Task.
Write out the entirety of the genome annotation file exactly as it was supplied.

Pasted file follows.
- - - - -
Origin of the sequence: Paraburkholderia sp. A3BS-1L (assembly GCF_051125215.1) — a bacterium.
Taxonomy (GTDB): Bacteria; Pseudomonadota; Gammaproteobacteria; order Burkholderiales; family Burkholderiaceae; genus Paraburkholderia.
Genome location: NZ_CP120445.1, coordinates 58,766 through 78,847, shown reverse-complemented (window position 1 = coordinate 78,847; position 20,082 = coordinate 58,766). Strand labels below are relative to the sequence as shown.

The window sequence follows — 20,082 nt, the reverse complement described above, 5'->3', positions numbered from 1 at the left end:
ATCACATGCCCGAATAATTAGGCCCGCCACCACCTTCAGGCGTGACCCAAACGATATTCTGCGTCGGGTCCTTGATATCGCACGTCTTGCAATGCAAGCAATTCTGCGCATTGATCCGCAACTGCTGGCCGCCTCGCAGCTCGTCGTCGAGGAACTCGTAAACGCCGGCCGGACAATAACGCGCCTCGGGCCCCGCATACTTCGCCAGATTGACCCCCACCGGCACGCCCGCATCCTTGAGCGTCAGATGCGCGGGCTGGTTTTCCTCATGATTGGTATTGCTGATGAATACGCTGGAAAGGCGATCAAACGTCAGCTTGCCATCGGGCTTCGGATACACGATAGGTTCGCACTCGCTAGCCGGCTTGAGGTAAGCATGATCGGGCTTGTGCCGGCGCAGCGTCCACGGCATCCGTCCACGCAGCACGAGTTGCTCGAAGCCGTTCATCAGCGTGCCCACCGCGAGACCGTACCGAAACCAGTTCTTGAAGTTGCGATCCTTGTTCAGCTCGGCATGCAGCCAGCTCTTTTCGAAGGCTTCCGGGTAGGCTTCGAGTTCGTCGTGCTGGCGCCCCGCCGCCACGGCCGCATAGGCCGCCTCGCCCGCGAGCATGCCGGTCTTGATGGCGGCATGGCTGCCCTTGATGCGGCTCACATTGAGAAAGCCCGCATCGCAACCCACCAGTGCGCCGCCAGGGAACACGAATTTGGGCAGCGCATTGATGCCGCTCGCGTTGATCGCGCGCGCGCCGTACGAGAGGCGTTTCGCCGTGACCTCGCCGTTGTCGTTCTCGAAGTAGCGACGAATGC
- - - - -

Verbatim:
Origin of the sequence: Paraburkholderia sp. A3BS-1L (assembly GCF_051125215.1) — a bacterium.
Taxonomy (GTDB): Bacteria; Pseudomonadota; Gammaproteobacteria; order Burkholderiales; family Burkholderiaceae; genus Paraburkholderia.
Genome location: NZ_CP120445.1, coordinates 58,766 through 78,847, shown reverse-complemented (window position 1 = coordinate 78,847; position 20,082 = coordinate 58,766). Strand labels below are relative to the sequence as shown.

The window sequence follows — 20,082 nt, the reverse complement described above, 5'->3', positions numbered from 1 at the left end:
ATCACATGCCCGAATAATTAGGCCCGCCACCACCTTCAGGCGTGACCCAAACGATATTCTGCGTCGGGTCCTTGATATCGCACGTCTTGCAATGCAAGCAATTCTGCGCATTGATCCGCAACTGCTGGCCGCCTCGCAGCTCGTCGTCGAGGAACTCGTAAACGCCGGCCGGACAATAACGCGCCTCGGGCCCCGCATACTTCGCCAGATTGACCCCCACCGGCACGCCCGCATCCTTGAGCGTCAGATGCGCGGGCTGGTTTTCCTCATGATTGGTATTGCTGATGAATACGCTGGAAAGGCGATCAAACGTCAGCTTGCCATCGGGCTTCGGATACACGATAGGTTCGCACTCGCTAGCCGGCTTGAGGTAAGCATGATCGGGCTTGTGCCGGCGCAGCGTCCACGGCATCCGTCCACGCAGCACGAGTTGCTCGAAGCCGTTCATCAGCGTGCCCACCGCGAGACCGTACCGAAACCAGTTCTTGAAGTTGCGATCCTTGTTCAGCTCGGCATGCAGCCAGCTCTTTTCGAAGGCTTCCGGGTAGGCTTCGAGTTCGTCGTGCTGGCGCCCCGCCGCCACGGCCGCATAGGCCGCCTCGCCCGCGAGCATGCCGGTCTTGATGGCGGCATGGCTGCCCTTGATGCGGCTCACATTGAGAAAGCCCGCATCGCAACCCACCAGTGCGCCGCCAGGGAACACGAATTTGGGCAGCGCATTGATGCCGCTCGCGTTGATCGCGCGCGCGCCGTACGAGAGGCGTTTCGCCGTGACCTCGCCGTTGTCGTTCTCGAAGTAGCGACGAATGC